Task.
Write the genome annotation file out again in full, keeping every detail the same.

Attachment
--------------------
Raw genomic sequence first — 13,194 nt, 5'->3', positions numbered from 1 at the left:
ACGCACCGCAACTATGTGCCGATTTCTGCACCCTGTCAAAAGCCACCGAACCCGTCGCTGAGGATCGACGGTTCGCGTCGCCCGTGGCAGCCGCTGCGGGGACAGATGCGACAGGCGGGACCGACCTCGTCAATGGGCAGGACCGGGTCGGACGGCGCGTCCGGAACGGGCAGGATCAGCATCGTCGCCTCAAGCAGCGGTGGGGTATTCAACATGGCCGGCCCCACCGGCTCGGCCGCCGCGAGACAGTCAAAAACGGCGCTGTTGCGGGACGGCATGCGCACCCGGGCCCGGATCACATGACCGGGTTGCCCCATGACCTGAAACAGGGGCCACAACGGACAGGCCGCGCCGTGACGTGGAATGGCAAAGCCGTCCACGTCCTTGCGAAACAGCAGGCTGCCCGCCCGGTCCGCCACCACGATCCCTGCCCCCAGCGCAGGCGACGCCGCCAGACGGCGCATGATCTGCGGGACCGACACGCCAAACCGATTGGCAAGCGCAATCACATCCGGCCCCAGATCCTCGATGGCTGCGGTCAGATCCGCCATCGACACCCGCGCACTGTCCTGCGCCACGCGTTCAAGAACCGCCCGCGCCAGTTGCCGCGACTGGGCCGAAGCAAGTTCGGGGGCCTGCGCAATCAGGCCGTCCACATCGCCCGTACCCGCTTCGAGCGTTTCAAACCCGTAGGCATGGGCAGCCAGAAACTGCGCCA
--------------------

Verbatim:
Raw genomic sequence first — 13,194 nt, 5'->3', positions numbered from 1 at the left:
ACGCACCGCAACTATGTGCCGATTTCTGCACCCTGTCAAAAGCCACCGAACCCGTCGCTGAGGATCGACGGTTCGCGTCGCCCGTGGCAGCCGCTGCGGGGACAGATGCGACAGGCGGGACCGACCTCGTCAATGGGCAGGACCGGGTCGGACGGCGCGTCCGGAACGGGCAGGATCAGCATCGTCGCCTCAAGCAGCGGTGGGGTATTCAACATGGCCGGCCCCACCGGCTCGGCCGCCGCGAGACAGTCAAAAACGGCGCTGTTGCGGGACGGCATGCGCACCCGGGCCCGGATCACATGACCGGGTTGCCCCATGACCTGAAACAGGGGCCACAACGGACAGGCCGCGCCGTGACGTGGAATGGCAAAGCCGTCCACGTCCTTGCGAAACAGCAGGCTGCCCGCCCGGTCCGCCACCACGATCCCTGCCCCCAGCGCAGGCGACGCCGCCAGACGGCGCATGATCTGCGGGACCGACACGCCAAACCGATTGGCAAGCGCAATCACATCCGGCCCCAGATCCTCGATGGCTGCGGTCAGATCCGCCATCGACACCCGCGCACTGTCCTGCGCCACGCGTTCAAGAACCGCCCGCGCCAGTTGCCGCGACTGGGCCGAAGCAAGTTCGGGGGCCTGCGCAATCAGGCCGTCCACATCGCCCGTACCCGCTTCGAGCGTTTCAAACCCGTAGGCATGGGCAGCCAGAAACTGCGCCA